(Diya TV) — In India and Pakistan, laddus, a ball-shaped pastry made of flour, minced dough and sugar, are reserved for special festive occasions, like holidays, weddings and the birth of a new child. On a Wednesday of mid-April, Umar Hayat and his family celebrated the birth of his new grandson in his village in Pakistan’s Punjab province.

He invited many relatives for the gathering to his hut in Karor Lal Esan, and sent his son to purchase about 11 pounds of laddus, according to the newspaper Dawn. Enough to serve everyone, especially the children.

As they began eating the laddus, they starting vomiting, one after the other. Soon, several of the attendees were rushed to the hospital, Dawn reported, where they became even more ill. Soon after, many of them began dying, one by one. By the next day, 12 members of Hayat’s family were dead, among them eight of his sons, a daughter and three grandchildren.

Simultaneously, several others who had purchased sweets from the same Tariq Hotel and Sweet Shop also fell horribly ill and were rushed to the hospital as well. By the following week, 19 more who had consumed the laddus or other products had been pronounced dead.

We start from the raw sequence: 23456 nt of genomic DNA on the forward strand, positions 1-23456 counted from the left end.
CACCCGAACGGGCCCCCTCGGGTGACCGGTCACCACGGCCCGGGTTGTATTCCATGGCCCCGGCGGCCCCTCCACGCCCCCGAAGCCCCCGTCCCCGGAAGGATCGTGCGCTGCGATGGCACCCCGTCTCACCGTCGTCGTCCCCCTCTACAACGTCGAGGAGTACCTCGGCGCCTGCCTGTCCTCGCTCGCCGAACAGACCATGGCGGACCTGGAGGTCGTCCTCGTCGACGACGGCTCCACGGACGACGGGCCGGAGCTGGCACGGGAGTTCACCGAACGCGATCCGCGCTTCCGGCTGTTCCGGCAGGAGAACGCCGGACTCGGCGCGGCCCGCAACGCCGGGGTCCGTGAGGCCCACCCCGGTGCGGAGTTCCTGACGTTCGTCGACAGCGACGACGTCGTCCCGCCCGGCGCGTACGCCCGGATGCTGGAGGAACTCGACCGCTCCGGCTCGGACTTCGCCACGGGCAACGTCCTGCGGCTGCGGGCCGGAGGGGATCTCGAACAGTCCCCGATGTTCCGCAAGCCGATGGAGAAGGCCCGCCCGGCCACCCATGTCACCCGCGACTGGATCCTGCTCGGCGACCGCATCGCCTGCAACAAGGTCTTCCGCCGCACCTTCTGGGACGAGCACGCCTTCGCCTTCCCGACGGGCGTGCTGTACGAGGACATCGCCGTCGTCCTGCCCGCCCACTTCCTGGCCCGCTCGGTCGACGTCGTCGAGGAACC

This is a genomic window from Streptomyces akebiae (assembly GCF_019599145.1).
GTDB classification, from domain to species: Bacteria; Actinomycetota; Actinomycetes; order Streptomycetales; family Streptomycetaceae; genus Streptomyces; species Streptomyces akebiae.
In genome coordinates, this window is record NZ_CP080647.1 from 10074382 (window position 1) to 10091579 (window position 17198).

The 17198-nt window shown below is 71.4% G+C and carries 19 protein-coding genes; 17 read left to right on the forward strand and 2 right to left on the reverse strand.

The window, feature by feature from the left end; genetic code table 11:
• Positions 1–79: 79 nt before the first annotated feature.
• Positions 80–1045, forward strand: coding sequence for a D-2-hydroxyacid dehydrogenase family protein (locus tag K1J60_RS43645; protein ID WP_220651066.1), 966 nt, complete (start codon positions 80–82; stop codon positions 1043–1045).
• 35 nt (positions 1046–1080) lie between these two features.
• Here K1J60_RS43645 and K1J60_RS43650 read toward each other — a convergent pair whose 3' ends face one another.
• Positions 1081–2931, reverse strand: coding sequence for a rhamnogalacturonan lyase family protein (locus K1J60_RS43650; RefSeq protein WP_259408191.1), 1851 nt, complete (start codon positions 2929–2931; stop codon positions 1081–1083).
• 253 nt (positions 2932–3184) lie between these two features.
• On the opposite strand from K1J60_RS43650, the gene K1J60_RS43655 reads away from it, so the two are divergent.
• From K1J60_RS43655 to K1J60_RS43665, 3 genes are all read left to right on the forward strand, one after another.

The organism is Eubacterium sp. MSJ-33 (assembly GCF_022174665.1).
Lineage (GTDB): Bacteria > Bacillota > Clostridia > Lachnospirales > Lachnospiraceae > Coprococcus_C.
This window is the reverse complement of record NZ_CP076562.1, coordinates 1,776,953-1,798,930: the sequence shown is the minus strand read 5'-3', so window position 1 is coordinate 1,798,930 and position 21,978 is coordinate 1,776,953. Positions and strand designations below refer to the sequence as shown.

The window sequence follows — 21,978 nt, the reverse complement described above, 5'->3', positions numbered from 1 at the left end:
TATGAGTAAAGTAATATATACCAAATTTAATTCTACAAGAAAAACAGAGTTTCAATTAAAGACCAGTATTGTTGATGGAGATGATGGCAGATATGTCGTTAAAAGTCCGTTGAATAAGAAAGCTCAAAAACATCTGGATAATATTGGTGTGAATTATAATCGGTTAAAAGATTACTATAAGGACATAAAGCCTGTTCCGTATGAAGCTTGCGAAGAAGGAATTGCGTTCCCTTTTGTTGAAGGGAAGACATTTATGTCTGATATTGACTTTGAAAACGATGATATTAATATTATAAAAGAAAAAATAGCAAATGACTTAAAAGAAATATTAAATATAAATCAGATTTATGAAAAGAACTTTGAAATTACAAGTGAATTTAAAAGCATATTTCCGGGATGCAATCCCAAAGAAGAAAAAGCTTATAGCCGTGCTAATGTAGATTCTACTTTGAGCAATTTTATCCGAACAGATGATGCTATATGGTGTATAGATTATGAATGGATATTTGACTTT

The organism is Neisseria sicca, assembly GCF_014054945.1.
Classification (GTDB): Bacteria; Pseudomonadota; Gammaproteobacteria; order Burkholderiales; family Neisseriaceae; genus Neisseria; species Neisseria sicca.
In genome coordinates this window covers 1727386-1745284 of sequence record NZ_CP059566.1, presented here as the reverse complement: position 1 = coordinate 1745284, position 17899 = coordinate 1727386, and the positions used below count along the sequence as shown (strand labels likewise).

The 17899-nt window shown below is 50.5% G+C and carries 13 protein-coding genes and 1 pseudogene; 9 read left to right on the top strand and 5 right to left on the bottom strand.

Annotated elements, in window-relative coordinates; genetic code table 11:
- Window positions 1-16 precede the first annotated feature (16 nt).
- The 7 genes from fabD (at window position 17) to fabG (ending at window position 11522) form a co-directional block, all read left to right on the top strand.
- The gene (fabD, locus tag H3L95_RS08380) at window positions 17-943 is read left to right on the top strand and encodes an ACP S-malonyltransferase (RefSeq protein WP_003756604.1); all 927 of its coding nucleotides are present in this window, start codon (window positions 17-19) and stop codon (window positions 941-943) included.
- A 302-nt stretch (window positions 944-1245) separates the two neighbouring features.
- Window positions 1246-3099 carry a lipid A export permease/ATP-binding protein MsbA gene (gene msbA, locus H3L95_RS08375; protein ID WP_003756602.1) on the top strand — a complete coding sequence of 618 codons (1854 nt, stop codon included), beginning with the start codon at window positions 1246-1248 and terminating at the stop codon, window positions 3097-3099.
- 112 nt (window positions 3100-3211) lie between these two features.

Rameez Bukhari, a senior police officer from the local district, suggested that a worker at the shop “inadvertently” added pesticide to the laddus mix. “There was a pesticide shop close by which was being renovated, and the owner had left his pesticides at the bakery for safe keeping,” Bukhari was quoted as saying by Gulf News.

“A baker may have used a small packet in the sweet mixture,” he said, but added that police were awaiting the results of laboratory testing.

The Chief Minister of Punjab made a visit to the village, assuring residents that a thorough investigation would take place. Local health officials have shut down the shop and sent samples to a laboratory in Lahore.

The following Friday, Dawn and other news agencies began reporting the mystery had been solved: the younger brother of the shop’s owner confessed that he had spiked the sweets with a pesticide. He wanted “to teach him [his brother] a lesson,” he reportedly told police.

Khalid Mahmood, an 18-year-old, claimed his brother had “tortured him” and “insulted him on every trivial thing,” according to Pakistan’s SuchTV. According to multiple media reports in Pakistan, Mahmood said that he laced sweets with a poison named Chlorfenapyr. Police recovered an empty bottle of the chemical hidden in sunflower fields on the information provided by the accused.